Keele University, along with the University of Reading, was the first higher education institution to offer counsellor training and has been delivering programmes in counselling since the 1970s. The current Masters course is available on a full-time or part-time basis, and provides a professional training in counselling. The full time programme is a British Association of Counsellors and Psychotherapists’( BACP) Accredited Route of Training. The course contact hours on the part time route may, at the BACP’s discretion, be counted towards meeting part of the criterion of the BACP’s accreditation requirements.
This MSc programme in Counselling Psychology is an Integrative Humanistic programme founded on a person-centred view of personhood and person-centred ways of being. In this we view the relationship in counselling as central, and support Rogers’ belief in the ‘self-therapeutic capacity and wisdom of clients’. However, we also take a strong anti-‘schoolism’ stance which reflects our sincere respect for other, nonperson-centred practices and practitioners. Our starting point for the Keele Counselling Model is thus a unifying ethos which enables us to respect and welcome a diversity of professional skills and orientations. The MSc Counselling Psychology programme is a BACP accredited Professional Counsellor Training route and qualifies students to practice as counselling practitioners.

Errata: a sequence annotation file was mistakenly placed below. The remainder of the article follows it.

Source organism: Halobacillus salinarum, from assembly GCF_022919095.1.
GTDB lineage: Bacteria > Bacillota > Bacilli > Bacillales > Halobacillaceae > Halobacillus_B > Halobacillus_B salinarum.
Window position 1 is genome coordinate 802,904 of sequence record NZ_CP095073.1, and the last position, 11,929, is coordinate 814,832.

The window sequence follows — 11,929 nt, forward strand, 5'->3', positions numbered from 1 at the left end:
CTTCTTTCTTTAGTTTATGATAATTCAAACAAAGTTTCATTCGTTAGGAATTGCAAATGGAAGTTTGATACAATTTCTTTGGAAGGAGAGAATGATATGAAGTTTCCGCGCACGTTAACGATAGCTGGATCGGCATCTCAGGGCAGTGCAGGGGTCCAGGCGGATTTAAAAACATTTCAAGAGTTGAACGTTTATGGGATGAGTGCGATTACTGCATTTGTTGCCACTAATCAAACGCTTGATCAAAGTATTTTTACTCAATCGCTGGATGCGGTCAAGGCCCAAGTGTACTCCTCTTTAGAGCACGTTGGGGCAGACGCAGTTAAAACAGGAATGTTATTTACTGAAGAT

We employ a wide variety of teaching and learning strategies including lectures, large group work, community meetings, tutorials and small group work. Within this framework students are introduced to a range of practices which are related to relevant philosophical traditions including existentialism, phenomenology and poststructuralism. Throughout the course students are supported to establish a sense of coherence in their own position. The centrality of a secure and constantly reviewed ethical position, based on the BACP Ethical Framework for Good